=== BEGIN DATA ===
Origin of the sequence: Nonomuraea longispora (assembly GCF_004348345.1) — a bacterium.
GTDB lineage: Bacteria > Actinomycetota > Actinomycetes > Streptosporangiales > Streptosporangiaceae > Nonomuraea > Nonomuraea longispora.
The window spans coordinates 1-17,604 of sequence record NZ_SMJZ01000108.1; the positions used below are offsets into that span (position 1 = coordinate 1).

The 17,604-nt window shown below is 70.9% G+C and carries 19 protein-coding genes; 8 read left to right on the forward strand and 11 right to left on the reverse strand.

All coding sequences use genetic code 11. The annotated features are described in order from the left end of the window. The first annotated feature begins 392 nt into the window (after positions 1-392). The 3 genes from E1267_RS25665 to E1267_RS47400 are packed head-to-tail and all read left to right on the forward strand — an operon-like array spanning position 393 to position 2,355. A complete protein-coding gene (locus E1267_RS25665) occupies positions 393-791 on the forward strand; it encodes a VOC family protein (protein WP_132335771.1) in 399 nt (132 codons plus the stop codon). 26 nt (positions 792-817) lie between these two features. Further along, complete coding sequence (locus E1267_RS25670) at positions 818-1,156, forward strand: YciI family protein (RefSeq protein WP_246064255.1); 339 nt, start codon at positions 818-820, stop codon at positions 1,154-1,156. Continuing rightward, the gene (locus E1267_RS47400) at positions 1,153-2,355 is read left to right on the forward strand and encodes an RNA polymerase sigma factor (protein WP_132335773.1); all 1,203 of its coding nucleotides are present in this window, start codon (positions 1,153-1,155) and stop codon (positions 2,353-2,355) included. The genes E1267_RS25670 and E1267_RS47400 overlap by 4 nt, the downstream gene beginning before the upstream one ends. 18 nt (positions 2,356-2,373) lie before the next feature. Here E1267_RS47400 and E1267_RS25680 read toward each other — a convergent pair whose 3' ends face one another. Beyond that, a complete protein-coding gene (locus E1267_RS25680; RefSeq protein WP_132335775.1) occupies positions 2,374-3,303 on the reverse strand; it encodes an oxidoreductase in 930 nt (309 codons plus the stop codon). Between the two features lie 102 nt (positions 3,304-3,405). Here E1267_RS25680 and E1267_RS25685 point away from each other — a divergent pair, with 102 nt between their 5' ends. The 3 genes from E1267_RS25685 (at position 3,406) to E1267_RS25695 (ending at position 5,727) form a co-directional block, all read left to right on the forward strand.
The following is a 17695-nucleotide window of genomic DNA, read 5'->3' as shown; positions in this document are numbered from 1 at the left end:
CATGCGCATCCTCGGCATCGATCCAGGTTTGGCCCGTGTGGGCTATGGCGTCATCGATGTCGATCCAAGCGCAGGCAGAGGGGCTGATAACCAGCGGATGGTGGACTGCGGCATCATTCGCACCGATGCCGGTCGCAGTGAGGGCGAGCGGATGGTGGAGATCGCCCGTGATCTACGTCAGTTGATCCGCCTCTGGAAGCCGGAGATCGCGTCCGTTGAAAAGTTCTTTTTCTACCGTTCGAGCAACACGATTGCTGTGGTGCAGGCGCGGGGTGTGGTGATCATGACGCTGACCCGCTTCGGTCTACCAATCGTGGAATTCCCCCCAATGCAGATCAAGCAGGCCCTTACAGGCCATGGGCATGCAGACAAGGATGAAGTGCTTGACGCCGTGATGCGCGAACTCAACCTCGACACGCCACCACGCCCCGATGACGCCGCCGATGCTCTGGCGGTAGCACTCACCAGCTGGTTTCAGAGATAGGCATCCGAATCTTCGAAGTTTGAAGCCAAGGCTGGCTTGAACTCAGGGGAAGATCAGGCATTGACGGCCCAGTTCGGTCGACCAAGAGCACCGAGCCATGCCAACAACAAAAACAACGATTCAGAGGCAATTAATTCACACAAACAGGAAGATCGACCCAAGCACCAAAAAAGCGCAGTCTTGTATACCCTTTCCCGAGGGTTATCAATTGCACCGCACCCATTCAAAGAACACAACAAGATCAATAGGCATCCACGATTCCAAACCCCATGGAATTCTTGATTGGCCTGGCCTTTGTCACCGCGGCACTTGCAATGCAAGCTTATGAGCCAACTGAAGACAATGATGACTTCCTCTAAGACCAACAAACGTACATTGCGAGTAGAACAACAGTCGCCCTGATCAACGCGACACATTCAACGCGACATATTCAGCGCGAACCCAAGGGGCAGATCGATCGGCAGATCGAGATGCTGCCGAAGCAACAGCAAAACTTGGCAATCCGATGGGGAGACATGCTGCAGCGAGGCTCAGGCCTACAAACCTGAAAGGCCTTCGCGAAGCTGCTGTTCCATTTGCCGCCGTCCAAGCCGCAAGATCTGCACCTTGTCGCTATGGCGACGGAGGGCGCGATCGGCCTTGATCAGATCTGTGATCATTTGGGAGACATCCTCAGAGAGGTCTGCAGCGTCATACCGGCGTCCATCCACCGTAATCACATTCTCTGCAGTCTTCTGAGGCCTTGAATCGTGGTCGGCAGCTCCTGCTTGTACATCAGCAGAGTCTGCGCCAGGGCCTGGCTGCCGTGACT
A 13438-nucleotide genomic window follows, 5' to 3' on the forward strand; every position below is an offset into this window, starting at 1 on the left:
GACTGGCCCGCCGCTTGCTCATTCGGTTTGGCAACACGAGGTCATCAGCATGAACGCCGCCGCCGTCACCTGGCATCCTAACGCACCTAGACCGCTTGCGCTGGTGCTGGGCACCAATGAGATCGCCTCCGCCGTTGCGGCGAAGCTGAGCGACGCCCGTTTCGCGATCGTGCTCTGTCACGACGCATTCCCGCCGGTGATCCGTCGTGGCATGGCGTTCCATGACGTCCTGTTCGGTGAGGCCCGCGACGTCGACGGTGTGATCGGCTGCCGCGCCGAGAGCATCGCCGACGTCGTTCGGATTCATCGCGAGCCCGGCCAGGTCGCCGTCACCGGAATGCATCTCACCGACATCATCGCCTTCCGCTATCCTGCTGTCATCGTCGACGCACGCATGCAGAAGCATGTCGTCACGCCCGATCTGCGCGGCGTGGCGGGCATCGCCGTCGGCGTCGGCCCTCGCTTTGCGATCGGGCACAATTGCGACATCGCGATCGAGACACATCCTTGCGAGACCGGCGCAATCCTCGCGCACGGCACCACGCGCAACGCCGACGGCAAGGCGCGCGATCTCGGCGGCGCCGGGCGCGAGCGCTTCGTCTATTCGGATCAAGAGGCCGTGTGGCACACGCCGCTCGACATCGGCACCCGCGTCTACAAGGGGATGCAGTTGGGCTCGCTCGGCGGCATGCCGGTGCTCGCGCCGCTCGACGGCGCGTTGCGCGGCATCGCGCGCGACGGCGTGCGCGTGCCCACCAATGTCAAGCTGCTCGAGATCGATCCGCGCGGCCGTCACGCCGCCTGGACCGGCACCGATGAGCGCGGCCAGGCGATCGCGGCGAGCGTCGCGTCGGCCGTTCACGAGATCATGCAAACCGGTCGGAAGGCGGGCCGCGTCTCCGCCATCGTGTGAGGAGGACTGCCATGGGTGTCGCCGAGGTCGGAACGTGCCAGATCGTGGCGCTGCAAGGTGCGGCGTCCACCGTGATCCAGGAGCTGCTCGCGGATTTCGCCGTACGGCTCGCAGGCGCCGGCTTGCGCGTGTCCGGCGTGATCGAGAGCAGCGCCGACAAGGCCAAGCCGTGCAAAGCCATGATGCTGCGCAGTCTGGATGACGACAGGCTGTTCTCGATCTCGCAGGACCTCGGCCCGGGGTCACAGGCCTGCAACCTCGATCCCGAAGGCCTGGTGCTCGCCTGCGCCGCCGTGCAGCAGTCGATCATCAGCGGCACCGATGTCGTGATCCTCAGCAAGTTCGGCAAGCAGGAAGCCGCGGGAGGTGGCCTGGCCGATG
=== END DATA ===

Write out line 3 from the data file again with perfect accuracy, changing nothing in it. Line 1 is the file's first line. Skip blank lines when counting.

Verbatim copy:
The window spans coordinates 1-17,604 of sequence record NZ_SMJZ01000108.1; the positions used below are offsets into that span (position 1 = coordinate 1).